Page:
Not sure how to maintain your instruments?
Want to be able to do some repairs yourself?
Afraid you might break something?
Take this 3-hour workshop and learn everything you need to know to keep your instruments in good working order.
Please join the Waiting List for future courses!
In this 3-hour hands-on class you will save time and money by learning the basics of maintaining your instruments. You will also learn which repairs you can do yourself and which should be left to professionals. Finally, this will be a hands-on class, so you should bring a violin that you are comfortable with taking apart and learning how to put back together!
Check out the course content below to see how much you will learn!
- Class size is limited in order to ensure individual attention.
- Certificate of Completion and a Professional Development Certificate for 3 instructional hours will be provided upon successful completion.
- Please bring a violin, a towel to lay your instrument on, and a chinrest tool or large paper clip or other long, thin, metal object.
Grace combines her unique experience as a string teacher with her experience watching and helping her partner build and repair instruments in their home. She brings to you a completely practical hands-on course that will prepare you for all of the most common string maintenance and repair problems you will encounter in the classroom.
August 27, 5:00 – 8:00pm REGISTRATION CLOSED
Hours: 3 hrs instructional time
Fee: $80 CAD
Class size: maximum 8 participants
Requirements: stable internet connection with ability to use audio and video through Zoom
Grace’s maintenance and repair workshop should be a required course for all music education majors! As a wind player, I didn’t learn string repair in college, and as a teacher I’ve been a bit intimidated to dive into repairs without the necessary skills and background. I’ve always been afraid of breaking the instrument. After taking the workshop I feel much more confident and comfortable addressing repair issues that might come up.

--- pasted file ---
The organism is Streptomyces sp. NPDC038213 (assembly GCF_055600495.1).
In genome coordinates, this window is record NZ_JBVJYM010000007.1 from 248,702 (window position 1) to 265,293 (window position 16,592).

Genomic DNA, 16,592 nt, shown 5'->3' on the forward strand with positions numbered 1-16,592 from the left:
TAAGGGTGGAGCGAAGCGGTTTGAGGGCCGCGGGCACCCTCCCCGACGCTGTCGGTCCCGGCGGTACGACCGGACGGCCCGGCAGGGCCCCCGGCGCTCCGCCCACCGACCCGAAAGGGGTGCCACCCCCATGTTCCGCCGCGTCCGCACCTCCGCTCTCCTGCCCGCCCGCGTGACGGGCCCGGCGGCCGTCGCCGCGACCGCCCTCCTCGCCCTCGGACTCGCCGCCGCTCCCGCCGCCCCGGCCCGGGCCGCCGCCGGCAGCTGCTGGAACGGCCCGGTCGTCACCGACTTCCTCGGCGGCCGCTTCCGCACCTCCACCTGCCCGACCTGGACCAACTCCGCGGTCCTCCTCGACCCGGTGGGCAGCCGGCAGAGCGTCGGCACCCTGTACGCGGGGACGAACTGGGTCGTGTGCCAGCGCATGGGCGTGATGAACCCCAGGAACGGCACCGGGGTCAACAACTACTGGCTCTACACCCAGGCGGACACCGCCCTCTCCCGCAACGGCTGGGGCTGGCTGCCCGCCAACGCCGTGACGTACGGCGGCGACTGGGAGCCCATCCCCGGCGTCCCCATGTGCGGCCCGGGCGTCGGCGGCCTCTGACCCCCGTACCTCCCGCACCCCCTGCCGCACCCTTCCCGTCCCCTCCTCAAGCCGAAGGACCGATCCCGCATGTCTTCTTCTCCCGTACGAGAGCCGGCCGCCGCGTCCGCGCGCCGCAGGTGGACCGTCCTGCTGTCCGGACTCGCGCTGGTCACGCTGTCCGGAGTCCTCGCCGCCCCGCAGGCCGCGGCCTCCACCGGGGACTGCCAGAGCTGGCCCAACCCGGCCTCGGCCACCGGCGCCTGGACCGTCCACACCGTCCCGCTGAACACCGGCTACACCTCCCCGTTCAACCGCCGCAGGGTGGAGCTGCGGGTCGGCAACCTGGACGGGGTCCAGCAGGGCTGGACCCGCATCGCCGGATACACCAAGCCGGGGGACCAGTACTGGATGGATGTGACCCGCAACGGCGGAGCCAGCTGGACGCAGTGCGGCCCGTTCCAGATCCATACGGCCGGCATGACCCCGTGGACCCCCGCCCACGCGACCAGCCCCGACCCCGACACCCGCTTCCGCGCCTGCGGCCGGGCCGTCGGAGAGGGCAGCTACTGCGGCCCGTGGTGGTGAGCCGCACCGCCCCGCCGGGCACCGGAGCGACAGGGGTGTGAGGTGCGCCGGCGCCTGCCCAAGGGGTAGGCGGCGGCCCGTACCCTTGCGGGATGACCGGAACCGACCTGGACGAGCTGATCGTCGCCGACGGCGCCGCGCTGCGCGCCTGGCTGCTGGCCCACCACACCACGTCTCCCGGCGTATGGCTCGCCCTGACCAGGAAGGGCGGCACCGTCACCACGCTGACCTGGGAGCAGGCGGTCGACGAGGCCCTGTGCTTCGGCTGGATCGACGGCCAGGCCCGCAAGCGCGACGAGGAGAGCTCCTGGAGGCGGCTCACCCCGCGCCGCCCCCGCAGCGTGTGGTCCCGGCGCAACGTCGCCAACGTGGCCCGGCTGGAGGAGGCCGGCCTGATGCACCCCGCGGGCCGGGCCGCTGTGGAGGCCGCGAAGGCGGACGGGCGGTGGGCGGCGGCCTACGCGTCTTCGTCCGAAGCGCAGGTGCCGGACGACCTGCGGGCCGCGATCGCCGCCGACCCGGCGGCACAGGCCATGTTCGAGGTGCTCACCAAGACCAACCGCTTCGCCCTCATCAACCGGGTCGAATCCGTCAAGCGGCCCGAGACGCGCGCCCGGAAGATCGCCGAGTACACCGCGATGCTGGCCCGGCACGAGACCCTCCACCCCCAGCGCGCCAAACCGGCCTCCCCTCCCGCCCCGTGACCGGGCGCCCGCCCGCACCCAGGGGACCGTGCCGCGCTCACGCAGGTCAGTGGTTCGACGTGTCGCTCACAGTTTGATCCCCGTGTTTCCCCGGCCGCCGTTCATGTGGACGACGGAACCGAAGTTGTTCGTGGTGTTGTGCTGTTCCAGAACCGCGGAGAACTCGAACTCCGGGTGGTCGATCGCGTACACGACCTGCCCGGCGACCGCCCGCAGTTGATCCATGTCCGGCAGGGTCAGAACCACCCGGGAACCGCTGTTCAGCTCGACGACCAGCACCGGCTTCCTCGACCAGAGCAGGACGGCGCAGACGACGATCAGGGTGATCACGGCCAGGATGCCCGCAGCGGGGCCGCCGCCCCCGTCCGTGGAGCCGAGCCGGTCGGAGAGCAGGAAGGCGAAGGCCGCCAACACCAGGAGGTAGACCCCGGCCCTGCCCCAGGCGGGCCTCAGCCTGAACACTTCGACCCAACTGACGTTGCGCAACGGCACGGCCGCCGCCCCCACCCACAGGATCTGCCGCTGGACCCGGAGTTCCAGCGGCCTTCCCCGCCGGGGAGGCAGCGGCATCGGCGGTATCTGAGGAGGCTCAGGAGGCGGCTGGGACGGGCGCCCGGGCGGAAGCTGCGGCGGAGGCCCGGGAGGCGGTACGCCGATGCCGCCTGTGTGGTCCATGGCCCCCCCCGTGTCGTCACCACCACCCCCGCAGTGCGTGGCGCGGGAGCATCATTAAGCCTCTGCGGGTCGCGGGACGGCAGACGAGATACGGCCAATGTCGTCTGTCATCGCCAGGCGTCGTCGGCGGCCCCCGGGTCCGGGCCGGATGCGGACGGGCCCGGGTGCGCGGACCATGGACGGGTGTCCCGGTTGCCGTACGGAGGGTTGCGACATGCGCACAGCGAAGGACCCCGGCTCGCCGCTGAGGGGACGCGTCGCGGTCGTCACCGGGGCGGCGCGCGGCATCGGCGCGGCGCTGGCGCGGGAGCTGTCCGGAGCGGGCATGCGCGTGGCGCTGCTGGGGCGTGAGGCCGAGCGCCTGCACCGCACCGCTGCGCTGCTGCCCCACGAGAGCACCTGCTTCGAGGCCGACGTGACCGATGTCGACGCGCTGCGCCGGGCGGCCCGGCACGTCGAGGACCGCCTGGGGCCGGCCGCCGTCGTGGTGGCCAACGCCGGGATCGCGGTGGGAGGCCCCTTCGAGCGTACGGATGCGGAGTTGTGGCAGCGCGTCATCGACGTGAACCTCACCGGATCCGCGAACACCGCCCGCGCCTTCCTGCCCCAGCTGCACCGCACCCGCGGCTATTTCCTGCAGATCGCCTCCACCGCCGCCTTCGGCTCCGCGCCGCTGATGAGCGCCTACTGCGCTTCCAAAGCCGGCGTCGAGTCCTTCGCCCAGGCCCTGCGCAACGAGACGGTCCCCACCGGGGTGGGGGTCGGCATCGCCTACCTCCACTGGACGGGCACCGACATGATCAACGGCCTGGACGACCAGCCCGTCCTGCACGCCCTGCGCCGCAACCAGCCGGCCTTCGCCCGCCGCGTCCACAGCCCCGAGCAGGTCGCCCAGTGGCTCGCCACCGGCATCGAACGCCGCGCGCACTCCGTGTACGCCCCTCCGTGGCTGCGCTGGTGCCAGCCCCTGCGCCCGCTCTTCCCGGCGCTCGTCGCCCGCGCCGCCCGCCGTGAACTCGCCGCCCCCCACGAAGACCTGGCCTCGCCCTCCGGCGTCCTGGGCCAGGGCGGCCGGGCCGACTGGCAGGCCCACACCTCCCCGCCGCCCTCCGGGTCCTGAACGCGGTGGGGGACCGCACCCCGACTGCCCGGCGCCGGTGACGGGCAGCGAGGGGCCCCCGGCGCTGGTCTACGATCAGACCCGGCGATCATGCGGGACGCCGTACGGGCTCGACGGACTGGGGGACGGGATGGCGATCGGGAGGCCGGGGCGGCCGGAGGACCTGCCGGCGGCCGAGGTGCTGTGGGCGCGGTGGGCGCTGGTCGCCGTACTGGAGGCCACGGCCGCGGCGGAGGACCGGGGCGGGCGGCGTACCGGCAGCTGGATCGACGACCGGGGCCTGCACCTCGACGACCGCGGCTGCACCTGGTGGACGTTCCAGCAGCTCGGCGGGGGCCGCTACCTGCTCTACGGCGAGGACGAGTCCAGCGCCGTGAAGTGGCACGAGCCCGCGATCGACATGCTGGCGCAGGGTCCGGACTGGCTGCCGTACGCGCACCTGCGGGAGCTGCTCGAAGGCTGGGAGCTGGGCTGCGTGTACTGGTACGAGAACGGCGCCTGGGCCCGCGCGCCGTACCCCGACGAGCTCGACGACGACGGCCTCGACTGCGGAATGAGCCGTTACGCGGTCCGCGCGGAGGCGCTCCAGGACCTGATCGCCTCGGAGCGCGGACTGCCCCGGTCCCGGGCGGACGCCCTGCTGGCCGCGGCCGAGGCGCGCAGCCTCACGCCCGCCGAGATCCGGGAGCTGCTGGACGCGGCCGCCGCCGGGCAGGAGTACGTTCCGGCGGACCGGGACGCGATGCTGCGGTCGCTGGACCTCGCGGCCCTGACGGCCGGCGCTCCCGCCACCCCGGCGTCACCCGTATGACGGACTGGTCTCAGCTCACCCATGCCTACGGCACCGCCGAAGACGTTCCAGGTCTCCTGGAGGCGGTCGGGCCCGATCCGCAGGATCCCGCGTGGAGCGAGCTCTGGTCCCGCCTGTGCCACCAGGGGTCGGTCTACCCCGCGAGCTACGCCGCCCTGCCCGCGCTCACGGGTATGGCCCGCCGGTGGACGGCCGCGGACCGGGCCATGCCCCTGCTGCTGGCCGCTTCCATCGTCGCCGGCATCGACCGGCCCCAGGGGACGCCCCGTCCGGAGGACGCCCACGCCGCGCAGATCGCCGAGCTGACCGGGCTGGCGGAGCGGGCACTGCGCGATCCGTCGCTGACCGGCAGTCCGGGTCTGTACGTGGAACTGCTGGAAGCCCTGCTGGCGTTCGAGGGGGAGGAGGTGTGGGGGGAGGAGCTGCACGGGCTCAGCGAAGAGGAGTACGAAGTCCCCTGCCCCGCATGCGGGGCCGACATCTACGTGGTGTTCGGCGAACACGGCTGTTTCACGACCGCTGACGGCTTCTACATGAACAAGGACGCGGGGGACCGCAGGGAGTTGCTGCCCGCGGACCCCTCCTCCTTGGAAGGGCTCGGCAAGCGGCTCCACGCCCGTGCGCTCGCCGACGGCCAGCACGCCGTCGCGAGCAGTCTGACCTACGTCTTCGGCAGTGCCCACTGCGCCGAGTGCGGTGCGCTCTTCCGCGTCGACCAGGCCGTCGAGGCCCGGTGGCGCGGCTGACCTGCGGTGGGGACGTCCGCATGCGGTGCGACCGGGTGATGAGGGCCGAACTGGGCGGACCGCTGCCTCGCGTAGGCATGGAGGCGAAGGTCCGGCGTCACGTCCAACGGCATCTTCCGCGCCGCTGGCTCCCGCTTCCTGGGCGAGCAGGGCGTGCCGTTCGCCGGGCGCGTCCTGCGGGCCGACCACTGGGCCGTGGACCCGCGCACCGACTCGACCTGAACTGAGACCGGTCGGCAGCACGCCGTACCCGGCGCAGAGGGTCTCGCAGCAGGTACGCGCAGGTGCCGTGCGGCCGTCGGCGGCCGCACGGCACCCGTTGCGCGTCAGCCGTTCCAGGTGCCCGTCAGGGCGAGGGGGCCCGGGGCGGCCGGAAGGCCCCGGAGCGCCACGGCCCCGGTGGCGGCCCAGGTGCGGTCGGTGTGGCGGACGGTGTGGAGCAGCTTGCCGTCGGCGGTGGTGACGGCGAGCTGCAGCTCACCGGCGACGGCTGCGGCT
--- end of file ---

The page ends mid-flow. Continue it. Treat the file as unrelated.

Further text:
– Maureen Isbister, Band Teacher – NY
Because of Grace Law’s breadth of knowledge along with her expertise in planning and instruction, I feel very well prepared to perform many small repairs and adjustments on string instruments. From changing strings and correcting chronic tuning peg problems, to bridge and tailpiece adjustments, I will be able to quickly address most of the typical instrument problems that often occur during rehearsals and lessons. This course is worth its weight in gold for any string educator!
– Gregory Tarbox, Orchestra & Strings Specialist – Pembroke MA
This workshop should be a mandatory course or unit of study for music teacher training. It was a practical workshop where we took apart the instrument and the bow and reassembled them afterward. Through the hands-on process, I gained a deeper insight into the components of the instrument that contribute to its sound quality.
Being able to restring the instrument and check different parts to assess the playability or need for professional repair of the instrument is crucial for music teachers, yet rarely discussed. Being a music teacher is more than teaching students how to play a certain instrument. What goes on behind the scenes of teaching such as being able to do small repairs on instruments contributes to the livelihood of a music program.
– Lindsey Wen, High School Teacher – GTA
I was amazed at how much I could learn about violin maintenance in such a short time. This hands-on workshop gave me the confidence as a non-string player to understand basic care of the instruments, and know when I should consult a professional. Thanks so much for the fun and useful workshop!
– Heather Holmes, High school band – Toronto
- How instruments and bows are constructed
- How to maintain your instruments
- Diagnosing and fixing common problems
- What various repairs should look like when done properly
- Easy vs. expensive repairs
- How to decide if a repair is worth doing
- Repairs you can do yourself
- Repairs you should avoid doing yourself
- Tools and equipment you should keep handy
- How to take apart a violin and put it back together